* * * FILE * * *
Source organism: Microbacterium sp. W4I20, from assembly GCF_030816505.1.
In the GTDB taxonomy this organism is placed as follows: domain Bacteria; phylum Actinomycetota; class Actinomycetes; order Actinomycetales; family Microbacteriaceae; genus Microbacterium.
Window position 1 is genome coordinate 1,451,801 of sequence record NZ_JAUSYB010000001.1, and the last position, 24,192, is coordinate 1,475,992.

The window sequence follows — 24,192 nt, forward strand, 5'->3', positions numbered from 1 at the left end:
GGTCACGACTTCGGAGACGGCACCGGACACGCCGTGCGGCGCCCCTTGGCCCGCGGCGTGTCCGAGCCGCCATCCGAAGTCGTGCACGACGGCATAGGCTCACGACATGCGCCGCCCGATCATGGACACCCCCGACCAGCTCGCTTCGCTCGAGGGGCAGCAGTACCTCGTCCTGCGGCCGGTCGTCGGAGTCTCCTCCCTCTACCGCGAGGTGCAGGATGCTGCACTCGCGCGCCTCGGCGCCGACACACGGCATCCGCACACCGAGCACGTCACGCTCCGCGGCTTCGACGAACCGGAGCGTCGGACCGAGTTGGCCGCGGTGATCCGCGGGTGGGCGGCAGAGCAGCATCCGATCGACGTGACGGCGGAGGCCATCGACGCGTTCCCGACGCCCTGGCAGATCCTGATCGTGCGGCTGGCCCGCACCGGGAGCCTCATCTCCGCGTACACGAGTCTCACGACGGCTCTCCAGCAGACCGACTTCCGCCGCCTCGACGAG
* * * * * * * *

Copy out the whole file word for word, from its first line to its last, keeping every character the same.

Source organism: Microbacterium sp. W4I20, from assembly GCF_030816505.1.
In the GTDB taxonomy this organism is placed as follows: domain Bacteria; phylum Actinomycetota; class Actinomycetes; order Actinomycetales; family Microbacteriaceae; genus Microbacterium.
Window position 1 is genome coordinate 1,451,801 of sequence record NZ_JAUSYB010000001.1, and the last position, 24,192, is coordinate 1,475,992.

The window sequence follows — 24,192 nt, forward strand, 5'->3', positions numbered from 1 at the left end:
GGTCACGACTTCGGAGACGGCACCGGACACGCCGTGCGGCGCCCCTTGGCCCGCGGCGTGTCCGAGCCGCCATCCGAAGTCGTGCACGACGGCATAGGCTCACGACATGCGCCGCCCGATCATGGACACCCCCGACCAGCTCGCTTCGCTCGAGGGGCAGCAGTACCTCGTCCTGCGGCCGGTCGTCGGAGTCTCCTCCCTCTACCGCGAGGTGCAGGATGCTGCACTCGCGCGCCTCGGCGCCGACACACGGCATCCGCACACCGAGCACGTCACGCTCCGCGGCTTCGACGAACCGGAGCGTCGGACCGAGTTGGCCGCGGTGATCCGCGGGTGGGCGGCAGAGCAGCATCCGATCGACGTGACGGCGGAGGCCATCGACGCGTTCCCGACGCCCTGGCAGATCCTGATCGTGCGGCTGGCCCGCACCGGGAGCCTCATCTCCGCGTACACGAGTCTCACGACGGCTCTCCAGCAGACCGACTTCCGCCGCCTCGACGAG